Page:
Monday, 22 July 2013

Hearing the Call

Maybe you didn't know this, but my job does encompass more than just writing blog posts. I do other stuff too. Like going to Fiji. Actually, the bulk of my work is in high schools, where I speak to Year 11 and 12 students about vocation. I've been to schools all around the Archdiocese of Brisbane and I've shared with students about my own journey of figuring out my vocation. At the end of my talk I always ask the students if they have any questions. Most of the time they don’t, but every now and then I get asked: “Why did you go to the seminary?”

With my mum on my first day at (priest) school

It’s a great question, and I've asked myself the same question many times as I've looked back on my life.  I was a seminarian for the Archdiocese of Brisbane at Holy Spirit Seminary back in 2010. I was there for a year and had an awesome experience, but ultimately discerned God was calling me in a different direction.
But why did I go? Why did I think God was calling me to the priesthood? In this blog post I wanted to explain some of the things that were going on for me as I tried to figure out if I was meant to be a priest or not.

A wise friend always advised me that we know how to move forwards by looking back: looking back at our life and history and particularly our family life. I grew up in a broken family, but my Filipina mother was firm in her faith. That rubbed off on me and I remember as an 11 year old saying I wanted to be a priest when I grew up.

My faith dimmed a bit in high school, but in Year 12 I joined a youth group and started to define myself by my faith. I was the “Catholic guy” or the “God guy” and all my friends knew it. Priesthood seemed like the obvious destination.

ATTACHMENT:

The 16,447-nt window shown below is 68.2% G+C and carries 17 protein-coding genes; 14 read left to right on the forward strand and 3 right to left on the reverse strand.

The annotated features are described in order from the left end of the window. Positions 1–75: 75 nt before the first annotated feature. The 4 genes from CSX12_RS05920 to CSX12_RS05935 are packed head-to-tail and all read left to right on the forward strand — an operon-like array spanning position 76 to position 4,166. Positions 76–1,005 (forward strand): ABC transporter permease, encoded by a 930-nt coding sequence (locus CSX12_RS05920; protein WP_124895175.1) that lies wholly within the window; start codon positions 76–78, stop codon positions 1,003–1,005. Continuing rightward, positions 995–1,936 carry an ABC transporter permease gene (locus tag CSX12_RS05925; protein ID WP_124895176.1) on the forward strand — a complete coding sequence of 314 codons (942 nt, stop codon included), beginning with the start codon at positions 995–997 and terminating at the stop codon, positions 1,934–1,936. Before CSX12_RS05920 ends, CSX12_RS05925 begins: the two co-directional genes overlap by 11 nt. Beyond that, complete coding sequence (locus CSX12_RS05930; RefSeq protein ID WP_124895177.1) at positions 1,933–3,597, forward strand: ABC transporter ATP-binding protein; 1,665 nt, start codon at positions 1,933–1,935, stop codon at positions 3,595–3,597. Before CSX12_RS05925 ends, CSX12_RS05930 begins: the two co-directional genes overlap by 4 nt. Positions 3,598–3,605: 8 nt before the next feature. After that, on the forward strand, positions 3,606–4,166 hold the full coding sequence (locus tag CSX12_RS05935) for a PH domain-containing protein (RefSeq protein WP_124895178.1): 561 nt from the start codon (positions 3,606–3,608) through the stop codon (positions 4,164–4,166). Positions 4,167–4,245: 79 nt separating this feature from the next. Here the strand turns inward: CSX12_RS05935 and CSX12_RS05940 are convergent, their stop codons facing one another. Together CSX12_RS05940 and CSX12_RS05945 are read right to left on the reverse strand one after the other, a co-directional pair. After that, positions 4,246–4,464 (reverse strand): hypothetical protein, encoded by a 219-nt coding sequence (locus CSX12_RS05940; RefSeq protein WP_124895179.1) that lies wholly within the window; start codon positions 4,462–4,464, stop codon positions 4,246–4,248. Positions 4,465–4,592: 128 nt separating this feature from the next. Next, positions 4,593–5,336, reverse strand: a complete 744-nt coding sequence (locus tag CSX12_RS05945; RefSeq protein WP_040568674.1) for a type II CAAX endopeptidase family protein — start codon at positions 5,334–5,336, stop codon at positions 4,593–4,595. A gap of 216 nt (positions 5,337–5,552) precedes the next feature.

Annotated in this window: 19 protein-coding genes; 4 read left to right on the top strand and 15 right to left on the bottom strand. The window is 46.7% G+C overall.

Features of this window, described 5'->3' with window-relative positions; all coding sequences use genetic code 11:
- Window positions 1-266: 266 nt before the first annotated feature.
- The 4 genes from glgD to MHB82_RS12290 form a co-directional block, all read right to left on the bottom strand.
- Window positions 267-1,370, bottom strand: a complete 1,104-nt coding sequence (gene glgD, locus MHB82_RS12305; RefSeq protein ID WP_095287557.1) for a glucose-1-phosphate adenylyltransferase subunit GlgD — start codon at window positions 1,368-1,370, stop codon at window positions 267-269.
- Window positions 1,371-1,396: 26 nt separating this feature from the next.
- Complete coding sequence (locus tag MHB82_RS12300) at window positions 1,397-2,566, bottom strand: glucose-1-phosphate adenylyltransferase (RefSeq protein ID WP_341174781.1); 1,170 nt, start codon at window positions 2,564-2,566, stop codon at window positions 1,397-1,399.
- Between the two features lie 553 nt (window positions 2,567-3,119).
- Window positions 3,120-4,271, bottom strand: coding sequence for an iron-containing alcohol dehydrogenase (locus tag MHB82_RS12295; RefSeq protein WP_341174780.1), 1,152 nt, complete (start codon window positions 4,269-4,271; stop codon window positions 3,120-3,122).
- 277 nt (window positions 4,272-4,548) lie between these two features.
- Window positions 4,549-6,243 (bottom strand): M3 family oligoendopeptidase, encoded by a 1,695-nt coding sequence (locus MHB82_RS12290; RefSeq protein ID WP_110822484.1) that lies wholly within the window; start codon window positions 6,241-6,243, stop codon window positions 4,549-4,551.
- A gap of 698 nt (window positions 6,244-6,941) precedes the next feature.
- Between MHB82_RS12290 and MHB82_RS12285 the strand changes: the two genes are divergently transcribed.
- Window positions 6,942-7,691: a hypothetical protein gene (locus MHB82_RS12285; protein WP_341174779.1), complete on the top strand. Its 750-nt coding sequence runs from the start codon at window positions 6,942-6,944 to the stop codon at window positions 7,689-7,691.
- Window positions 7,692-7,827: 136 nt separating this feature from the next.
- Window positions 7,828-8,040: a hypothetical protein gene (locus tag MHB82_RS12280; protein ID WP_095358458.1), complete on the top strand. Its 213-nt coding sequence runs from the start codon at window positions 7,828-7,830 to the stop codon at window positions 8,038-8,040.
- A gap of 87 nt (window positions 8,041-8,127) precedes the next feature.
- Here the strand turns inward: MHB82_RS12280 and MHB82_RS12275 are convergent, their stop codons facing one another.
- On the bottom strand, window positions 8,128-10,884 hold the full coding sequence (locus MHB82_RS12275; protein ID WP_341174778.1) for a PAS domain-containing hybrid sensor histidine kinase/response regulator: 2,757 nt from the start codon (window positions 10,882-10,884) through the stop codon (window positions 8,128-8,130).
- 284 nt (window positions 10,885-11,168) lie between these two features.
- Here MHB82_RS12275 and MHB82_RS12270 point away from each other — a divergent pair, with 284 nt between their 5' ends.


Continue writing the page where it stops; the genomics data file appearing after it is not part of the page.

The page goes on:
After school as I matured in my faith I started to experience a deeper love for the Church and a desire to serve God. I’d heard plenty of other people say that I should be a priest, but for the first time in my life there was something deeper there in me that wanted to explore the call.

But discerning your call isn't just your call: the community and the Church discern you too. So I went through the formal application process for the seminary, including a psychological assessment and an interview process. The Archbishop approved of me and my seminary journey began.

So there’s a lot more to discerning a call than just saying “I want to be a priest!” For me, there was other people’s observations, a growing desire within me to serve the God and the Church and the Church’s discernment that I was a worthy aspirant.

However, after a year I left the seminary. Why did I leave? I could list stuff like I was too young, I wasn't like the other seminarians, I liked girls, etc, etc...But that’s the journey of a lot of young seminarians. To be honest, I can’t really name a thing which prompted me to leave; but I did have a sense that I was a square peg trying to squeeze through a round hole. The more I prayed and discerned, the more I felt at peace that I’d prayed and discerned enough about priesthood.

In the first few months after I left I wondered if I’d made the right decision. In the years that followed I went back and forth to the point where I moved into Canali House (a discernment house) to look at it again. And again I had the experience that I wasn't called to be a priest. As I moved out of Canali I told a friend I’d discerned I wasn't called to be a priest, and he responded by saying “what, again? You said the same thing when you left the seminary!”

And this is the point. Discernment isn't an exact art. Some people just know their vocation. For other people (like me) discernment involves questioning and listening and wondering. Ultimately, it’s about trusting in God, hoping in his providence and loving him to the point of surrender. Sometimes we get so caught up on the end or on the destination that we miss the point of the process. I’m still not 100% sure of what my vocation is, but regardless of what it will be I know that now and always I can love God, the Church and my brothers and sisters, and that is something to get caught up on.


  1. Thanks Adam, that's a very honest and wonderful reflection on discerning a Vocation.

  2. Angela from Montana23 July 2013 at 00:58

    Awesome Bro!